The phish appears as a Google Calendar email notification, and it appears to be identical to a standard Google Calendar invitation to an event. The phish has a bit more credibility than most, because the data thief actually uses a real Gmail account, and the recipient is addressed by their real name, and it is a legitimate, genuine Calendar invitation to an event. When the recipient clicks on the invitation, they are taken to the phisher’s real Gmail Calendar.
But that’s when it gets suspicious. The event invitation includes a notice that claims to be from “Gmail Customer Care”, and informs the recipient that due to some claimed difficulty, Google will close the recipient’s Gmail account unless they verify by sending their Google username, password and date of birth. It sounds suspicious, but since you are really on Google’s site, it’s possible that the red flags may not rise right away. Of course, Google wouldn’t include such a message.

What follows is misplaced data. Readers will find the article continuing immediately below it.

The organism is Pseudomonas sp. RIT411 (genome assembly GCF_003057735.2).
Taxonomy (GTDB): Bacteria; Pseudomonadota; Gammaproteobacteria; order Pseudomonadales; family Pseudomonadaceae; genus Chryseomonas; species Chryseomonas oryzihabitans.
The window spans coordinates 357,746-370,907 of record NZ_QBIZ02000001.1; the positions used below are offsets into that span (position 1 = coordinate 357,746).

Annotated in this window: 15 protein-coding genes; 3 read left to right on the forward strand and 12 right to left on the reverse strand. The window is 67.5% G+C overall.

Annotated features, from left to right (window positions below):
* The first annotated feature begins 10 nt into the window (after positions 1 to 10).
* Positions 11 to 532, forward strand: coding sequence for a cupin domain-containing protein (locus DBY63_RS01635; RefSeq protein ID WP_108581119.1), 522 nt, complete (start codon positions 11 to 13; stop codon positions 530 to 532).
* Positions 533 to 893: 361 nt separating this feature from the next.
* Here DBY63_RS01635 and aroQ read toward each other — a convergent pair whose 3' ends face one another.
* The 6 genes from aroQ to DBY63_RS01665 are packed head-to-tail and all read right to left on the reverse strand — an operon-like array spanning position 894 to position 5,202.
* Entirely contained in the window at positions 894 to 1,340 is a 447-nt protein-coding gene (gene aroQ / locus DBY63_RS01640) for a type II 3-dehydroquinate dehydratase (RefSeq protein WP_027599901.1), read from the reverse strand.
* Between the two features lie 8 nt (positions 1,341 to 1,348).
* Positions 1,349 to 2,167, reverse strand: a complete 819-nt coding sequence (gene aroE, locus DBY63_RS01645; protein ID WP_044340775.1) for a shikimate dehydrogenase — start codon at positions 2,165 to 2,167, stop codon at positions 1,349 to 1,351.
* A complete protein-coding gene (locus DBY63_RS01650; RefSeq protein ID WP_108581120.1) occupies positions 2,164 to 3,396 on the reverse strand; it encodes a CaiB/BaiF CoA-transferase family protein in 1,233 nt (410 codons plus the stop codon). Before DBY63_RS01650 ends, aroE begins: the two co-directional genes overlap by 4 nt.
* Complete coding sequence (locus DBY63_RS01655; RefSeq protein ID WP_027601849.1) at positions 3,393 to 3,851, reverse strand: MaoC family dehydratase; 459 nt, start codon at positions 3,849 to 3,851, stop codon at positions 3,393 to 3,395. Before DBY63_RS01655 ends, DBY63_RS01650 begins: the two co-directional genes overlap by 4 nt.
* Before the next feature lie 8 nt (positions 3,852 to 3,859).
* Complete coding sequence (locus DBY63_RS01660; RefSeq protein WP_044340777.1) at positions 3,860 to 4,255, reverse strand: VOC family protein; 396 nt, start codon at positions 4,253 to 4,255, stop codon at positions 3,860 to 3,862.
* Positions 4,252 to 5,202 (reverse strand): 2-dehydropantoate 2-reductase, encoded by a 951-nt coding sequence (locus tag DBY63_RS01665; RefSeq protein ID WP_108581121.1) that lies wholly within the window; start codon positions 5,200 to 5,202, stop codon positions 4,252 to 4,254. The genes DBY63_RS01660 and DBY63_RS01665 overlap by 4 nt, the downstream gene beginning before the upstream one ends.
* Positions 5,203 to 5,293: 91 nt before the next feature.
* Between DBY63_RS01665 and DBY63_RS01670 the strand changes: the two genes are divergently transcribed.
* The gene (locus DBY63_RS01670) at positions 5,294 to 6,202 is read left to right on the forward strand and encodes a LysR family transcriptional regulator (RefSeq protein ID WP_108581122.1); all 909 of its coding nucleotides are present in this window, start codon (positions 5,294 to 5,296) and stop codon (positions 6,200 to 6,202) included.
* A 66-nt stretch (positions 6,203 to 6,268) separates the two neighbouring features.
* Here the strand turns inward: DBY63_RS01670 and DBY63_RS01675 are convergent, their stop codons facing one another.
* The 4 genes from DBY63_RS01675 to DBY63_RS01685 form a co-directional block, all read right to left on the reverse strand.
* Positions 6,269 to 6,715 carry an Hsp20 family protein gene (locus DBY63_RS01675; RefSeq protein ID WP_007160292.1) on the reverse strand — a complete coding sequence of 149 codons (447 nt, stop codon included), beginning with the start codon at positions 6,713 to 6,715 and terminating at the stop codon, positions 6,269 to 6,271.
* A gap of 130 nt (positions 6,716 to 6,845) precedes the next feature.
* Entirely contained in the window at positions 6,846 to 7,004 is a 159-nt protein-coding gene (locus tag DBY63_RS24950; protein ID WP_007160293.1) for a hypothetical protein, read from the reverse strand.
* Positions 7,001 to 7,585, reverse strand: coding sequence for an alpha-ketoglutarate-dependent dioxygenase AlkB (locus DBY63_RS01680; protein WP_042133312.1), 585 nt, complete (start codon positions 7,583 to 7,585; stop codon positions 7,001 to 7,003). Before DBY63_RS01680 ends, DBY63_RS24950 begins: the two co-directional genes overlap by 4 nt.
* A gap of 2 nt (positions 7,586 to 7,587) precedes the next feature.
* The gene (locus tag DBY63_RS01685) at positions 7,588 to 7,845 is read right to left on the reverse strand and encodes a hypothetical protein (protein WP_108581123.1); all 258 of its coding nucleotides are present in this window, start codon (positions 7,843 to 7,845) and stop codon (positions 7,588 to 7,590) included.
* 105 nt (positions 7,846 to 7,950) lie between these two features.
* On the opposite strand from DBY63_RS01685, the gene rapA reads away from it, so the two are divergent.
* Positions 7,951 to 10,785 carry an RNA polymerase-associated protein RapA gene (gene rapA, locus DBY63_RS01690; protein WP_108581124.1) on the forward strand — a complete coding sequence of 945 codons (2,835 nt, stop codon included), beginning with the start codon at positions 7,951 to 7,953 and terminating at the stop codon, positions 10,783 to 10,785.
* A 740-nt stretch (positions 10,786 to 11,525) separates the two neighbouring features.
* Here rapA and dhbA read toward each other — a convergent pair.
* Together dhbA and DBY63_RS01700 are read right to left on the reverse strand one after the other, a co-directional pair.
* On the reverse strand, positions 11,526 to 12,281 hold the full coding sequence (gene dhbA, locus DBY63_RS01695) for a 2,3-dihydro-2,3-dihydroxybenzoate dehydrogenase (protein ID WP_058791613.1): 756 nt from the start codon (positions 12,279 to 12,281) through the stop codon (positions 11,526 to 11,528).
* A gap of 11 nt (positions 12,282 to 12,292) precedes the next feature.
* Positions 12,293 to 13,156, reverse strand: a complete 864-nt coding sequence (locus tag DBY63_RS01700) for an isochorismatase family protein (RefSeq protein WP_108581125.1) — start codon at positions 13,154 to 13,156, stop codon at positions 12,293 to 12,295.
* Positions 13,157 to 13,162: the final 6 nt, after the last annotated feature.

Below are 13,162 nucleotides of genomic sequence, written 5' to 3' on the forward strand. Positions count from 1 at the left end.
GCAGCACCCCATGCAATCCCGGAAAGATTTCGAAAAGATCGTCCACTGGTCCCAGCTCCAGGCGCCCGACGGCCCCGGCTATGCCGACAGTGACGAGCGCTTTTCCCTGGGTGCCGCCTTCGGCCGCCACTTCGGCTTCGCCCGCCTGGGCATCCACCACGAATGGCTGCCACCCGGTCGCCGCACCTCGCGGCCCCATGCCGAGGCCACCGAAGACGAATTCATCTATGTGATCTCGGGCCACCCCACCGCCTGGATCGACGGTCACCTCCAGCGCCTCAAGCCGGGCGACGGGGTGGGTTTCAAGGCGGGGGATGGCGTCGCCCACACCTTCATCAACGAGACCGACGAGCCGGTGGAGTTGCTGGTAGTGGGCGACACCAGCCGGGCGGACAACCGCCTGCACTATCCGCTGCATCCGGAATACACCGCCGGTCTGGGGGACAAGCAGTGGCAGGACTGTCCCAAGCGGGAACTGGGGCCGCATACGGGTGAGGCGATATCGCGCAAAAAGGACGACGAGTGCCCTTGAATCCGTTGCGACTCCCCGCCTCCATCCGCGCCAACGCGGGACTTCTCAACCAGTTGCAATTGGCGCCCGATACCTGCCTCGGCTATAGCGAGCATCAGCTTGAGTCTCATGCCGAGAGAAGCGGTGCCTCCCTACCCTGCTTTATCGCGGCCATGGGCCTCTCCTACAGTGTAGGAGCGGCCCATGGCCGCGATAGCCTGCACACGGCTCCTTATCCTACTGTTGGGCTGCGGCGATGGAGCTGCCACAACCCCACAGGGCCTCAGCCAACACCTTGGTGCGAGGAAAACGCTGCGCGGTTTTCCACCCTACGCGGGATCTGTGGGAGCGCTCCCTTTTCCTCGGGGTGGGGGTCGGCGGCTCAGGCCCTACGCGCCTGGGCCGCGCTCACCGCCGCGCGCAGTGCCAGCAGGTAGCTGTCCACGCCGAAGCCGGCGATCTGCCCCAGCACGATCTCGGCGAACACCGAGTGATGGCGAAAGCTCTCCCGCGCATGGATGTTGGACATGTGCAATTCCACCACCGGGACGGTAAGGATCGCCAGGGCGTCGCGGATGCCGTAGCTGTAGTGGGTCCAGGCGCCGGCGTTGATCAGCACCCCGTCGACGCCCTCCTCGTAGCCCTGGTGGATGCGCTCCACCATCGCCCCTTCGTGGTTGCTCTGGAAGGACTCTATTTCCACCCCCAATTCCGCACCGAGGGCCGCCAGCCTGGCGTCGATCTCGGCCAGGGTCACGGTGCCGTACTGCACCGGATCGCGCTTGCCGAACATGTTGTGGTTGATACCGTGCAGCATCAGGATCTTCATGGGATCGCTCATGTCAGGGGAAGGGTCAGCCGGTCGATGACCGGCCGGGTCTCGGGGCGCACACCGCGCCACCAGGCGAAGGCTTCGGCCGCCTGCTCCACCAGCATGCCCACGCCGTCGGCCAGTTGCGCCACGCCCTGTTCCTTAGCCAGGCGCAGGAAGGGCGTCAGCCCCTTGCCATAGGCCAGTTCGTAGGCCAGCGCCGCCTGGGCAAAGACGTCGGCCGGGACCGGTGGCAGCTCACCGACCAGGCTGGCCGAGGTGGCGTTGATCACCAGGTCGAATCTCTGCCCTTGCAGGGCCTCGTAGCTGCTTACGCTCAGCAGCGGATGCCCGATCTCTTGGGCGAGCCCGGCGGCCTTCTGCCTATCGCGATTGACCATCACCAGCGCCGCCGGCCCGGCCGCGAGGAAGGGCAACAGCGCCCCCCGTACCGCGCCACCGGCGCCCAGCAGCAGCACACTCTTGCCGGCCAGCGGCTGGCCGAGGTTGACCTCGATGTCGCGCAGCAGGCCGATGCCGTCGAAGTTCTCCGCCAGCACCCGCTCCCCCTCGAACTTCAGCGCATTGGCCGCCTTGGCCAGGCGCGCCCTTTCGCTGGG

As is the case with many of these spam attacks, there are misspellings and a suspicious return email. The notice comes from the Google “Customer Varifaction” department (as opposed to Customer Verification), which should tip off recipients right off the bat. Google does, at least one would assume, have proofreaders on staff and would not make such an error. Also, the return Gmail address includes a random four digit number, which is also unusual and should tip off the recipient that something’s very wrong about this notice. It’s a clever ruse, because it uses a legitimate Google Gmail account and a real Google Calendar–but not too clever that you can’t see through the scam if you’re paying attention.